Replaced Premier League National as level 2 division
|Number of teams||11|
|Level on pyramid||2|
|Promotion to||FA Women's Super League|
|Relegation to||None (2014-2017)|
National League North
National League South
|League cup(s)||FA Women's League Cup|
|Current champions||Aston Villa (1st title) |
|Most championships||Aston Villa, Sunderland, Reading, Yeovil Town, Doncaster Rovers Belles, Manchester United (1 title each)|
|Current: 2020-21 FA Women's Championship|
The Football Association Women's Championship is the second-highest division of women's football in England. The division was established in 2014 as FA Women's Super League 2 (WSL 2).
WSL 2 replaced the previous level 2 division, the FA Women's Premier League (WPL) National Division, which ended after its 2012-13 season. The WPL's last national division champions, Sunderland A.F.C. Women, were not promoted and also became the first winners of WSL 2 in the 2014 season.
From 2014-2016, WSL 2 ran a summer-based season calendar before reverting to winter seasons in 2017-18, as WSL 1 did.
FA WSL 2 was renamed the Women's Championship prior to the 2018-19 season.
For the 2014 season, the FA Women's Super League was expanded to create a second division with nine new teams added and one team being relegated from the WSL 1. WSL 1 remained as eight teams, with one new team inserted, with the WSL 2 having ten teams.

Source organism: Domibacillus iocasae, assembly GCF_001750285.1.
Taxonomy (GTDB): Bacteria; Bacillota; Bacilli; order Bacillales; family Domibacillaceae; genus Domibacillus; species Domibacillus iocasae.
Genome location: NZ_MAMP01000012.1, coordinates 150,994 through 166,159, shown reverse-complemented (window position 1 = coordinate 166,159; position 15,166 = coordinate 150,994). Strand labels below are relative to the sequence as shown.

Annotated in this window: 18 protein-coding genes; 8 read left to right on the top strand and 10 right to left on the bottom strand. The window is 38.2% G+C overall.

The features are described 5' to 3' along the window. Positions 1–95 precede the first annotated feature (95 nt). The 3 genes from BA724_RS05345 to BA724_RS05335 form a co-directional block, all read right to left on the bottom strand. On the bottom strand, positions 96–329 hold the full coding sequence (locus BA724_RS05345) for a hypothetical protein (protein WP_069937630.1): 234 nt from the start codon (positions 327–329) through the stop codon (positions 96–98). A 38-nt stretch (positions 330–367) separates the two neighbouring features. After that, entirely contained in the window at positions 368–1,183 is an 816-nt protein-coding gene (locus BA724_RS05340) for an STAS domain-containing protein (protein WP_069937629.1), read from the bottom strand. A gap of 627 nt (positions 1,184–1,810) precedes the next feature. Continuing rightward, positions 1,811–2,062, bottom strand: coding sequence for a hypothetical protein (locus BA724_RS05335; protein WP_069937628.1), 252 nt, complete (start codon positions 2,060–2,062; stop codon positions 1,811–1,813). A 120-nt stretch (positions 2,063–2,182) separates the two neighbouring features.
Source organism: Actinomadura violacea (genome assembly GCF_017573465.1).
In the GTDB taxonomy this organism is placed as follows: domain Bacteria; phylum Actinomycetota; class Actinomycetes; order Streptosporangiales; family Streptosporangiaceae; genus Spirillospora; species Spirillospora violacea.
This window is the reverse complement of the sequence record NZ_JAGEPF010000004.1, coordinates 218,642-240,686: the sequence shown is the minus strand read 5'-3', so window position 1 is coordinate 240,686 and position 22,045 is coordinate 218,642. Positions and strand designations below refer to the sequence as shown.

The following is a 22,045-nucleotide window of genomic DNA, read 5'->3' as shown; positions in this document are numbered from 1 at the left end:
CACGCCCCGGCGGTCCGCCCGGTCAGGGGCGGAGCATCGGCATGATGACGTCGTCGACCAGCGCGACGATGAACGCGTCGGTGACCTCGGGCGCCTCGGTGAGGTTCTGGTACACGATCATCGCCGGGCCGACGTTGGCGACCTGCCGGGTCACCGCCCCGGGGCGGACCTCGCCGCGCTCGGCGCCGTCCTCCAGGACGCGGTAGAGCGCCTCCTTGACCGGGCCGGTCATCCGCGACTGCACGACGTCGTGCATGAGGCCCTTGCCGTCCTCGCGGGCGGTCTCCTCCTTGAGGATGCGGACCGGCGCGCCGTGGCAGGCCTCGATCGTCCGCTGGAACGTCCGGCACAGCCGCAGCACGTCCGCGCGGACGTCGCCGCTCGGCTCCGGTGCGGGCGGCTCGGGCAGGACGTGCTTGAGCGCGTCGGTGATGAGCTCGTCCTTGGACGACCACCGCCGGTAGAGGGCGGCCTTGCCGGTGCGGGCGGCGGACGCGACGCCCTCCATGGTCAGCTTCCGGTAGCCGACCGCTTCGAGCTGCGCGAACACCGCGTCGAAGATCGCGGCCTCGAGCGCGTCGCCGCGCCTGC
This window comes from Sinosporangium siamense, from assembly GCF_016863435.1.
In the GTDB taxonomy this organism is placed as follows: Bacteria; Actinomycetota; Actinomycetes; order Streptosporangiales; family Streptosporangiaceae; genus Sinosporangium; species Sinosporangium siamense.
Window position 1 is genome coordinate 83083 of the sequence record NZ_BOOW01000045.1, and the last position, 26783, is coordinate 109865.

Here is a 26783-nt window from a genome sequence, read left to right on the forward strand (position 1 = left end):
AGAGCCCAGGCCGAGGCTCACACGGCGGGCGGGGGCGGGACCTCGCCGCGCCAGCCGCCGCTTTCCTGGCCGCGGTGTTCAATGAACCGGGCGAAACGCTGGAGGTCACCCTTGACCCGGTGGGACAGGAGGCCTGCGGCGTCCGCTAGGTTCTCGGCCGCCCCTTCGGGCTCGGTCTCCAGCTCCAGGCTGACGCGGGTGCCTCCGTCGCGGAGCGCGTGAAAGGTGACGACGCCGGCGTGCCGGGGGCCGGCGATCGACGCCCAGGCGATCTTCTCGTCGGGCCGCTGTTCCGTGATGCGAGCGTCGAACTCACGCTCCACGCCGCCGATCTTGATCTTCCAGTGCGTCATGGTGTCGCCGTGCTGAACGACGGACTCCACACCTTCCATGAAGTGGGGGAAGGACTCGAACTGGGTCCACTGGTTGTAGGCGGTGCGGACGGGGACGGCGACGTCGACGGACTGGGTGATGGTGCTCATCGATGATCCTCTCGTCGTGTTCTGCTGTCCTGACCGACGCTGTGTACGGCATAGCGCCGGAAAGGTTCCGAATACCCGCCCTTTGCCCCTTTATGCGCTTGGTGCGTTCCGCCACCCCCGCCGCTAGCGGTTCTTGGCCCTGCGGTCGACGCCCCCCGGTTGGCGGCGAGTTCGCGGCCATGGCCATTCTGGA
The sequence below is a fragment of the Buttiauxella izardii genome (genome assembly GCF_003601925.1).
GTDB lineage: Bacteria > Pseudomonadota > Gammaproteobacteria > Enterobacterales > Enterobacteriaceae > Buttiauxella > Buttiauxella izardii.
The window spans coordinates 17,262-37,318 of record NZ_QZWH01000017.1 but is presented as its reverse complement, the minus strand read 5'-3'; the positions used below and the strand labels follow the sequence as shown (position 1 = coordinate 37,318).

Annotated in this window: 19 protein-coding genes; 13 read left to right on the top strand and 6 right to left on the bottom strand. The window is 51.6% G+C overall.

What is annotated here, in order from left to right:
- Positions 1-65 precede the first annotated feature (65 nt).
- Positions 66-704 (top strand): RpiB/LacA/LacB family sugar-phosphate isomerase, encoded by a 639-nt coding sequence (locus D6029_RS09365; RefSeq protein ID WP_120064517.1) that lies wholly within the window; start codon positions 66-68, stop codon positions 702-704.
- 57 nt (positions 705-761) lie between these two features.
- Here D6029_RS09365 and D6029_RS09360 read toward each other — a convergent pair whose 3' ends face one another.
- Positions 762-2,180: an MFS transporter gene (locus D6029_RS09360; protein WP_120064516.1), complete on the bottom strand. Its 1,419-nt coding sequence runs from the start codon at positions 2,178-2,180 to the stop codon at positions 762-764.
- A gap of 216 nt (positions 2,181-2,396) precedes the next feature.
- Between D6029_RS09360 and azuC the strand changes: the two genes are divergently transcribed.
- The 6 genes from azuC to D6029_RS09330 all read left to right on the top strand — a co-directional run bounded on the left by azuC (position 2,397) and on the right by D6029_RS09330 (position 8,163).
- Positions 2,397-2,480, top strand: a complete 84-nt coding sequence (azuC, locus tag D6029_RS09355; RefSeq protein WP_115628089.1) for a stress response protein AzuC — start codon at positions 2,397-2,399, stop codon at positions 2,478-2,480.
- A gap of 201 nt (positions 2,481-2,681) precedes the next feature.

The new WSL 1 licence was awarded to Manchester City in 2014. Doncaster Rovers Belles were relegated to WSL 2, with nine new licences awarded to London Bees, Durham, Aston Villa, Millwall Lionesses, Yeovil Town, Reading, Sunderland, Watford, and Oxford United. Doncaster Belles appealed against their demotion, but were unsuccessful.
In December 2014, the FA WSL announced a two-year plan to expand WSL 1 from an eight to ten-team league. Two teams would be promoted from WSL 2, while one team would be relegated to WSL 2. Also, for the first time, a team from the FA Women's National League would earn promotion to WSL 2, effectively connecting the WSL to the rest of the English women's football pyramid.
This left WSL 1 with nine teams and WSL 2 with ten teams for the 2016 season, and with the process repeated the following year, both WSL 1 and WSL 2 consisted of ten teams each for the 2017-18 season. In addition to being able to prove their financial solvency, clubs applying for entry to the WSL had to show they would attract an average of 350 spectators in 2016, increasing to at least 400 in 2017.
The following eleven clubs are competing in the 2020-21 season.
|2014||Sunderland||Doncaster Rovers Belles a||Reading||Fran Kirby (Reading)||24|
|2015||Reading||Doncaster Rovers Belles||Everton||Courtney Sweetman-Kirk (Doncaster Rovers Belles)||20|
|2016||Yeovil Town||Bristol City||Everton||Iniabasi Umotong (Oxford United)
Jo Wilson (London Bees)
|2017[a]||Everton||Doncaster Rovers Belles a||Millwall Lionesses||Courtney Sweetman-Kirk (Doncaster Rovers Belles)||9|
|2017-18||Doncaster Rovers Belles b||Brighton & Hove Albion||Millwall Lionesses||Jessica Sigsworth (Doncaster Rovers Belles)||15|
|2018-19||Manchester United||Tottenham Hotspur||Charlton Athletic||Jessica Sigsworth (Manchester United)||17|
|2019-20||Aston Villa||Sheffield United||Durham||Katie Wilkinson (Sheffield United)||15|
Unless noted, teams in first and second were promoted to the FA WSL.
In the 2014 season there were 251 fans at a WSL 2 match on average. In 2015 it increased to 341 with thirteen matches reaching attendances of more than 500 spectators.